The new Community Church in Knarvik, located on the scenic west-coast of Norway north of Bergen, is built on a privileged site overlooking the cultural landscape and local town centre. The building is carefully adapted to an existing hillside between built and natural environment, providing the church with an inspiring context of the surrounding heath landscape. Its distinctive and innovative character and central location makes it a landmark in the community, to be inviting and inclusive for all people to cultivate their faith throughout the week.
The church signals its function with a sacral dignity and recognisable form, where the church spire, sanctuary and chapel are emphasised by ascending roof planes. Inspired by the local tradition of Norwegian stave churches, the building utilizes clear and elemental geometries, materials and constructions. The compact building volume is split into two stories on a rectangular plan, separating the sacred spaces above from the cultural and administrative functions below. An internal “church square” connects the two levels with an atrium stair into a continuous space, and may be joined or separated from the sanctuary with sliding glass walls to accommodate more than 500 people.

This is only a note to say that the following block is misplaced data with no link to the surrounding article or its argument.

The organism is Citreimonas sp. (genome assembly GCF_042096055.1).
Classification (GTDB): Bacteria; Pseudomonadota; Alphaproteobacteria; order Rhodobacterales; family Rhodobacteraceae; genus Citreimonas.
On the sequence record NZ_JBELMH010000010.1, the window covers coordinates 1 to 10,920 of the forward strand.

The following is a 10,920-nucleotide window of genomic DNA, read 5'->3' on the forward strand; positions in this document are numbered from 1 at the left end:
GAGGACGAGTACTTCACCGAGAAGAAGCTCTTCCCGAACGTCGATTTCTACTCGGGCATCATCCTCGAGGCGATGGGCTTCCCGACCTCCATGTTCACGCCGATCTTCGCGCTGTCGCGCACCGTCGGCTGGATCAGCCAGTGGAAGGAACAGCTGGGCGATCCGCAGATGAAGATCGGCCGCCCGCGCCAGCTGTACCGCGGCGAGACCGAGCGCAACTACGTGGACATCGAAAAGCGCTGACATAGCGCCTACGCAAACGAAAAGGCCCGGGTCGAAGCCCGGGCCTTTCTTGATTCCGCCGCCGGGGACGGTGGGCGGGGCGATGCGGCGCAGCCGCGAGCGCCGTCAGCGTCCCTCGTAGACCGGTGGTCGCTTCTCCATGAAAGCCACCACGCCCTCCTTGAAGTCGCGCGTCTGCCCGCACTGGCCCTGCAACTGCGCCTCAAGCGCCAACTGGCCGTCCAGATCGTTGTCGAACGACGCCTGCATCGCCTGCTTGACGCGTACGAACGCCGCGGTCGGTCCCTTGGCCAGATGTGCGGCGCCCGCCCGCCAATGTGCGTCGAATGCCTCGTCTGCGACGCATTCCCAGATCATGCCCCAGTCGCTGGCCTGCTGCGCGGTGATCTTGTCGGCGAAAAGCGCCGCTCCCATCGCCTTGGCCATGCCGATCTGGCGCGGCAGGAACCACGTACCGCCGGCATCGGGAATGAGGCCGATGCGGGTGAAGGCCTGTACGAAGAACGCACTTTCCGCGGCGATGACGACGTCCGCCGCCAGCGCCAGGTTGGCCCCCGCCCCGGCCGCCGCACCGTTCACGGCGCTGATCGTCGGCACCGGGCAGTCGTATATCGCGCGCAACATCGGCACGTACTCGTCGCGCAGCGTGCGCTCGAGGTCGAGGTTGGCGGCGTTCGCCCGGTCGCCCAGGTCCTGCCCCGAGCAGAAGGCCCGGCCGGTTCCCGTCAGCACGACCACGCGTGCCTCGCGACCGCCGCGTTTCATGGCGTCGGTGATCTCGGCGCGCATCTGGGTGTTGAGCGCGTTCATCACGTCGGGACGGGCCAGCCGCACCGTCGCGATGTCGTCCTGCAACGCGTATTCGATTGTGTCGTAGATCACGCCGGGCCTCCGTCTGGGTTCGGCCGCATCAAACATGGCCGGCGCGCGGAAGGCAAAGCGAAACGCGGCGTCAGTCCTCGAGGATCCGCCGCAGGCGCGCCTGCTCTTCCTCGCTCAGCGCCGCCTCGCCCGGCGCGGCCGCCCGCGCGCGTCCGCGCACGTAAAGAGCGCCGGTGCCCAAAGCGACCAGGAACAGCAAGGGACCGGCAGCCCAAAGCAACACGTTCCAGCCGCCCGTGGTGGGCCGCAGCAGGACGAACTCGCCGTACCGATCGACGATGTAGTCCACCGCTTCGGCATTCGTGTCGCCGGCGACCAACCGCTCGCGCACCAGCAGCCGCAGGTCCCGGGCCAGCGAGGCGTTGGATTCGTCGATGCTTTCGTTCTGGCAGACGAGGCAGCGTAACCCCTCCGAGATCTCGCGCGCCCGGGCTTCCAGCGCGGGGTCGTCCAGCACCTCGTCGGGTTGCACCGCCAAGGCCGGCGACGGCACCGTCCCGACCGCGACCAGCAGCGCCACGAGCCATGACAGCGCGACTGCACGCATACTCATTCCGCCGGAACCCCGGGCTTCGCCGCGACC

Wood is the key material of the project, expressed in the homogeneous cladding of pre-weathered pine heartwood and mirrored by the light-coloured pine finish on all interior surfaces. The building permits daylight into its volume through lancet-reminiscent tall and narrow windows, splayed in plan to maximise admittance and reduce glare. At night, the warm glow of the interior reveals the activities of its religious and cultural events.
The church aspires to provide a platform for a safe upbringing for children and youth, to become a local venue for gatherings and faith, and to facilitate art, music and cultural development. The Community Church Knarvik has an architectural expression, spatial solutions and materiality which unites religion, culture and the sitespecific context into a whole.
Photographs by Reiulf Ramstad Architects and Hundven-Clements Photography.